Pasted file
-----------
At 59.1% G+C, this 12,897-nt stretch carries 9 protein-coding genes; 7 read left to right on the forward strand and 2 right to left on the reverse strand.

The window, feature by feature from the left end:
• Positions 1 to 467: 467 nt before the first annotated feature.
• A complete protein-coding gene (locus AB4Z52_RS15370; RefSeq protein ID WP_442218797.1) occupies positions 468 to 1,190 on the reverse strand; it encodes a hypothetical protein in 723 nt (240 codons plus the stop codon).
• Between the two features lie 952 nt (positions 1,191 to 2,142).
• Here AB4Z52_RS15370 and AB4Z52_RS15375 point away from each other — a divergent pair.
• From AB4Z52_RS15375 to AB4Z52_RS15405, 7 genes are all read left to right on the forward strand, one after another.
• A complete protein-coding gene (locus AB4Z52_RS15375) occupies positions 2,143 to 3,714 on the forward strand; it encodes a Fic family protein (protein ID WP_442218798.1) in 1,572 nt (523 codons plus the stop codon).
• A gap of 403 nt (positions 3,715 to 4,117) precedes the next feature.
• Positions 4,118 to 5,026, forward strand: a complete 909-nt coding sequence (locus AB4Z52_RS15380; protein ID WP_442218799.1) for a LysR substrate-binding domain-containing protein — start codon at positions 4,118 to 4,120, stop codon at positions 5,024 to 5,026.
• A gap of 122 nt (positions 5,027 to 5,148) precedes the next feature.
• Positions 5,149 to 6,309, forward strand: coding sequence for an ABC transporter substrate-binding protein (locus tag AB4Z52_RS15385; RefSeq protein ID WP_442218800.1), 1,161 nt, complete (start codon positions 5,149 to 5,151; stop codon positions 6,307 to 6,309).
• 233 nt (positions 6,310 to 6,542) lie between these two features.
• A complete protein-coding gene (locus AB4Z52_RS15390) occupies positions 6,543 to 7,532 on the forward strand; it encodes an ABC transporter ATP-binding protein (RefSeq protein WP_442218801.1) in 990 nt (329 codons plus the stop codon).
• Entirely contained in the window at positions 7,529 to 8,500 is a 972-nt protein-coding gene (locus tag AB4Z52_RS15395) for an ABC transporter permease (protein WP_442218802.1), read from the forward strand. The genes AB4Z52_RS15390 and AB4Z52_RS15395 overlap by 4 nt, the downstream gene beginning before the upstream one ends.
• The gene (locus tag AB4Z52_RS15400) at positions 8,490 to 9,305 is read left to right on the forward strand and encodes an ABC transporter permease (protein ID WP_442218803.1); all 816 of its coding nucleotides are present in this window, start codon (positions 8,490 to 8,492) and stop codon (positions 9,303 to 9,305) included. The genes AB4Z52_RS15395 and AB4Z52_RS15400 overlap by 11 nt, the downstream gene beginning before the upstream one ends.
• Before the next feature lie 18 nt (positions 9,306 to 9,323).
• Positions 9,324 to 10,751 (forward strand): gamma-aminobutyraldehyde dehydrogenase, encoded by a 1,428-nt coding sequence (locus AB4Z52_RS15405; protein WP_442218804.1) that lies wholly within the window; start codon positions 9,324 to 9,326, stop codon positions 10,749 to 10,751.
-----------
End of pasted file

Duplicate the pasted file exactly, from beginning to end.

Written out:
At 59.1% G+C, this 12,897-nt stretch carries 9 protein-coding genes; 7 read left to right on the forward strand and 2 right to left on the reverse strand.

The window, feature by feature from the left end:
• Positions 1 to 467: 467 nt before the first annotated feature.
• A complete protein-coding gene (locus AB4Z52_RS15370; RefSeq protein ID WP_442218797.1) occupies positions 468 to 1,190 on the reverse strand; it encodes a hypothetical protein in 723 nt (240 codons plus the stop codon).
• Between the two features lie 952 nt (positions 1,191 to 2,142).
• Here AB4Z52_RS15370 and AB4Z52_RS15375 point away from each other — a divergent pair.
• From AB4Z52_RS15375 to AB4Z52_RS15405, 7 genes are all read left to right on the forward strand, one after another.
• A complete protein-coding gene (locus AB4Z52_RS15375) occupies positions 2,143 to 3,714 on the forward strand; it encodes a Fic family protein (protein ID WP_442218798.1) in 1,572 nt (523 codons plus the stop codon).
• A gap of 403 nt (positions 3,715 to 4,117) precedes the next feature.
• Positions 4,118 to 5,026, forward strand: a complete 909-nt coding sequence (locus AB4Z52_RS15380; protein ID WP_442218799.1) for a LysR substrate-binding domain-containing protein — start codon at positions 4,118 to 4,120, stop codon at positions 5,024 to 5,026.
• A gap of 122 nt (positions 5,027 to 5,148) precedes the next feature.
• Positions 5,149 to 6,309, forward strand: coding sequence for an ABC transporter substrate-binding protein (locus tag AB4Z52_RS15385; RefSeq protein ID WP_442218800.1), 1,161 nt, complete (start codon positions 5,149 to 5,151; stop codon positions 6,307 to 6,309).
• 233 nt (positions 6,310 to 6,542) lie between these two features.
• A complete protein-coding gene (locus AB4Z52_RS15390) occupies positions 6,543 to 7,532 on the forward strand; it encodes an ABC transporter ATP-binding protein (RefSeq protein WP_442218801.1) in 990 nt (329 codons plus the stop codon).
• Entirely contained in the window at positions 7,529 to 8,500 is a 972-nt protein-coding gene (locus tag AB4Z52_RS15395) for an ABC transporter permease (protein WP_442218802.1), read from the forward strand. The genes AB4Z52_RS15390 and AB4Z52_RS15395 overlap by 4 nt, the downstream gene beginning before the upstream one ends.
• The gene (locus tag AB4Z52_RS15400) at positions 8,490 to 9,305 is read left to right on the forward strand and encodes an ABC transporter permease (protein ID WP_442218803.1); all 816 of its coding nucleotides are present in this window, start codon (positions 8,490 to 8,492) and stop codon (positions 9,303 to 9,305) included. The genes AB4Z52_RS15395 and AB4Z52_RS15400 overlap by 11 nt, the downstream gene beginning before the upstream one ends.
• Before the next feature lie 18 nt (positions 9,306 to 9,323).
• Positions 9,324 to 10,751 (forward strand): gamma-aminobutyraldehyde dehydrogenase, encoded by a 1,428-nt coding sequence (locus AB4Z52_RS15405; protein WP_442218804.1) that lies wholly within the window; start codon positions 9,324 to 9,326, stop codon positions 10,749 to 10,751.